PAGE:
I recently had the opportunity to get a batch of the new shrimp from Sulawesi, Indonesia. It appears that these are starting to appear in import lists, which indicates that the shrimp farms overseas are starting to figure out how to breed them. With many varieties to choose from, the first one I wanted to try and breed was the Orchid Shrimp, shown below. Outside of one, none of these shrimp are scientifically described as anything other than Caridina sp.

Orchid Shrimp From Sulawesi
Orchid Shrimp

I chose the Orchid Shrimp because it has white marbled nicely throughout a red body. The one described species, Caridina spongicola (sold as Celebes Beauty Bee), may be even more striking, but I had read that it is more delicate than the others. Unfortunately for me, the Orchids didn’t ship very well either, and the one shown above is the only one I received. I’m hoping to get some replacements in a few weeks.

Six Banded Black Bee Shrimp From Sulawesi
Six Banded Black Bee Shrimp

Otherwise, I wanted one of the black shrimp that I had seen pictures of. Originally ordering one by the name of Power Blue Bee, I had to end up substituting for the Six Banded Black Bee due to availability, shown above. When I received the shrimp, they were nearly transparent, and I was a little bit upset. Overnight, the bodies have darkened up considerably, revealing the six light bars across their backs. One of mine was carrying eggs, so I’m hopeful that they will readily reproduce so that I can spread them around a little bit locally.

Overall, my first impressions of these shrimp are that they’re smaller than cherries, and much more timid. As you can tell from the pictures, they’re not hanging out in areas of the tank that are convenient to photograph. I have them in a 10G tank with crushed coral in a bag under the substrate, and 3M ColorQuartz sand. I’m keeping the temperature around 80 degrees. I made the mistake of using black sand, which makes finding the shrimp a bit of a bear. Otherwise, I’m glad that I went through with this order, and really hope to successfully breed them. I’ll be sure to update the website with their progress.

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Soil/Wormstrates – 9 Weeks

May 15th, 2008

It’s been a little bit more than 2 months since I setup my side-by-side comparison of soil substrate (left) and worm casting substrate (right). Both are looking kind of pathetic, but the wormstrate appears to be doing a little bit less pathetic than the soil. Admittedly, I’m not convinced that these results have much to do with the substrate, however.

Soil/Worm Substrates - Update

I still need to split out my CO2 lines to feed CO2 directly into this tank. I just don’t think that Excel cuts it in this case, even though I’ve been slightly more consistent in my dosing than I was previously. Some plants are starting to grow, however, such as the Marsilea quadrifolia below.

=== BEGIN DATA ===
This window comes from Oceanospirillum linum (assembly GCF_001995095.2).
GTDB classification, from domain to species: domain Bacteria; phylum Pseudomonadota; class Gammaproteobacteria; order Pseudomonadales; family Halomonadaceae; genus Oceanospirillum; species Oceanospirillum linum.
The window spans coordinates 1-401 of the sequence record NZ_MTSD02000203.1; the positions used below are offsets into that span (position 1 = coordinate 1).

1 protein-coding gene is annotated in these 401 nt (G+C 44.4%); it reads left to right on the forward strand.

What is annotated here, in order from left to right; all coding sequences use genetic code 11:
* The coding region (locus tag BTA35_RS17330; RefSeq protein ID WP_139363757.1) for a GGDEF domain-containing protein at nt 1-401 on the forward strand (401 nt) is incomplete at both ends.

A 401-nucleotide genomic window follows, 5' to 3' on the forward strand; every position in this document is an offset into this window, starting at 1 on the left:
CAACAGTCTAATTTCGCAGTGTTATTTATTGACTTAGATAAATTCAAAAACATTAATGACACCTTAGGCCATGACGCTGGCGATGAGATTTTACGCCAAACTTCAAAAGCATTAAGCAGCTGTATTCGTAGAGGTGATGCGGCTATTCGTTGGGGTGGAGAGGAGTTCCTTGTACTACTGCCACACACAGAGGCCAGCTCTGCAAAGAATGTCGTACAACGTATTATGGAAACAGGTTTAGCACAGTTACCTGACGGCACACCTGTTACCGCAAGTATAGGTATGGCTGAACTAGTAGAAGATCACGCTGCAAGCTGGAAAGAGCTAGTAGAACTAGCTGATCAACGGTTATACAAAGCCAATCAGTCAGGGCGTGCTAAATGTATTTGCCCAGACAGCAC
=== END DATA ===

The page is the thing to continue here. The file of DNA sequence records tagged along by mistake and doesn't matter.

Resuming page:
Marsilea quadrifolia

But, despite the growth, I think I may be missing some other vital nutrient. Many of the stem plants are starting to stunt on their new growth. Check out this pathetic looking Hygrophila polysperma from the wormstrate tank. Usually this plant grows moderately well in any conditions! It’s also possible that heat may be a factor as the 2x13W lights over each of these tanks put off a ton of warmth.

Deficient Hygrophila polysperma

The Didiplis diandre has all but died out of the soil tank, but I must say that the soil substrate is growing the fullest stem plant — Asian Ambulia. The compact growth of this stem looks almost healthy!

Asian Ambulia

It’s really interesting to see how specialized some of these plants are, where one can thrive in conditions that melt other plants. I’m not considering either of these tanks a bust (or a success) yet, but I’m definitely looking for suggestions on what I should be doing to turn them around.

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Goo Obo Gudgeon

May 12th, 2008

Across two months of GWAPA meetings, I brought home four Goo Obo Gudgeons from the auctions. The Goo Obo Gudgeon is a small unidentified fish that was collected at Goo-Obo Falls in Papua New Guinea. According to the documentation that I got from the seller, while unidentified, this is probably either Allomogurnda or Mogurnda nesolepis.

Goo Obo Gudgeon

When I brought home the first pair, I was admittedly a little bit disappointed. Shortly after adding them to my 54G tank, they disappeared into the hardscape, and weren’t seen for at least another week. Eventually, I started noticing them, hiding in the shadows underneath large anubias or cryptocoryne leaves, or between pieces of wood and rocks.

Goo Obo Gudgeon

That’s when I decided to try adding 2 more to the tank, in hope that with four total, I’d see one of them more often. Fortunately, this strategy seems to have worked. Also, I started feeding the tank blackworms, which has definitely drawn them out of their hiding places!

Goo Obo Gudgeon

According to the Baensch Aquarium Atlas Vol. 4, these gudgeons “inhabit small, frequently swift-flowing, gravel to mud-bottomed rain forest streams.” They also enjoy the cover of vegetation and plant roots, which exactly what I’ve experienced in my tank.